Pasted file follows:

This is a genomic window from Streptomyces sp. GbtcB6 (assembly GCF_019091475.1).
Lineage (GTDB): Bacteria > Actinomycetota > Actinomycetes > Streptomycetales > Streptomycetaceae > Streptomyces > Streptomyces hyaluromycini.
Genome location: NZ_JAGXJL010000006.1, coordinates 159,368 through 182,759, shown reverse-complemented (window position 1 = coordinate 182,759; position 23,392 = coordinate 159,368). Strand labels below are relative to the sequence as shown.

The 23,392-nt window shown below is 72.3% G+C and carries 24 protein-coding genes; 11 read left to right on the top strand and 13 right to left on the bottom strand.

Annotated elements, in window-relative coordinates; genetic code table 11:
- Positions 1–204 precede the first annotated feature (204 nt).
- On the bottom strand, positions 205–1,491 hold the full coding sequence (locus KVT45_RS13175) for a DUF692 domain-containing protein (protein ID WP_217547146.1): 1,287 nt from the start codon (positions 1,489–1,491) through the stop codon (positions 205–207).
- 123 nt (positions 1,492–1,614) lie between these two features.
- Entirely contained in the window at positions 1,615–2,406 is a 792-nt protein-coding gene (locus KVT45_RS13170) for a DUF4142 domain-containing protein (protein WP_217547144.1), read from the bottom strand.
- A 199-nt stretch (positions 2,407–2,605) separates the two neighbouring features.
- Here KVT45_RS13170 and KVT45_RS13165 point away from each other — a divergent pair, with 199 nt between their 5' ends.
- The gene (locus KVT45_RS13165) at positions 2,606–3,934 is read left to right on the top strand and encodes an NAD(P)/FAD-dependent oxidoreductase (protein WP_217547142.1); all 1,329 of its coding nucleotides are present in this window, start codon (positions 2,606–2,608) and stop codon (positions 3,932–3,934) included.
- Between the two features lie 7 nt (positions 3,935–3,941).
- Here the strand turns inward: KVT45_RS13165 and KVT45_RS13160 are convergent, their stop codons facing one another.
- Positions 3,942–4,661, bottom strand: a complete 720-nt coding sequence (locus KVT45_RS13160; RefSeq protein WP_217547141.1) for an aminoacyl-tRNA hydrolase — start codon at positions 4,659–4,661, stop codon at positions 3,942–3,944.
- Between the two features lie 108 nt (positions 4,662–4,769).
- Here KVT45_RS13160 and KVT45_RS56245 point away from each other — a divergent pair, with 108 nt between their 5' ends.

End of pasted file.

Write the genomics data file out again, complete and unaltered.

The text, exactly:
This is a genomic window from Streptomyces sp. GbtcB6 (assembly GCF_019091475.1).
Lineage (GTDB): Bacteria > Actinomycetota > Actinomycetes > Streptomycetales > Streptomycetaceae > Streptomyces > Streptomyces hyaluromycini.
Genome location: NZ_JAGXJL010000006.1, coordinates 159,368 through 182,759, shown reverse-complemented (window position 1 = coordinate 182,759; position 23,392 = coordinate 159,368). Strand labels below are relative to the sequence as shown.

The 23,392-nt window shown below is 72.3% G+C and carries 24 protein-coding genes; 11 read left to right on the top strand and 13 right to left on the bottom strand.

Annotated elements, in window-relative coordinates; genetic code table 11:
- Positions 1–204 precede the first annotated feature (204 nt).
- On the bottom strand, positions 205–1,491 hold the full coding sequence (locus KVT45_RS13175) for a DUF692 domain-containing protein (protein ID WP_217547146.1): 1,287 nt from the start codon (positions 1,489–1,491) through the stop codon (positions 205–207).
- 123 nt (positions 1,492–1,614) lie between these two features.
- Entirely contained in the window at positions 1,615–2,406 is a 792-nt protein-coding gene (locus KVT45_RS13170) for a DUF4142 domain-containing protein (protein WP_217547144.1), read from the bottom strand.
- A 199-nt stretch (positions 2,407–2,605) separates the two neighbouring features.
- Here KVT45_RS13170 and KVT45_RS13165 point away from each other — a divergent pair, with 199 nt between their 5' ends.
- The gene (locus KVT45_RS13165) at positions 2,606–3,934 is read left to right on the top strand and encodes an NAD(P)/FAD-dependent oxidoreductase (protein WP_217547142.1); all 1,329 of its coding nucleotides are present in this window, start codon (positions 2,606–2,608) and stop codon (positions 3,932–3,934) included.
- Between the two features lie 7 nt (positions 3,935–3,941).
- Here the strand turns inward: KVT45_RS13165 and KVT45_RS13160 are convergent, their stop codons facing one another.
- Positions 3,942–4,661, bottom strand: a complete 720-nt coding sequence (locus KVT45_RS13160; RefSeq protein WP_217547141.1) for an aminoacyl-tRNA hydrolase — start codon at positions 4,659–4,661, stop codon at positions 3,942–3,944.
- Between the two features lie 108 nt (positions 4,662–4,769).
- Here KVT45_RS13160 and KVT45_RS56245 point away from each other — a divergent pair, with 108 nt between their 5' ends.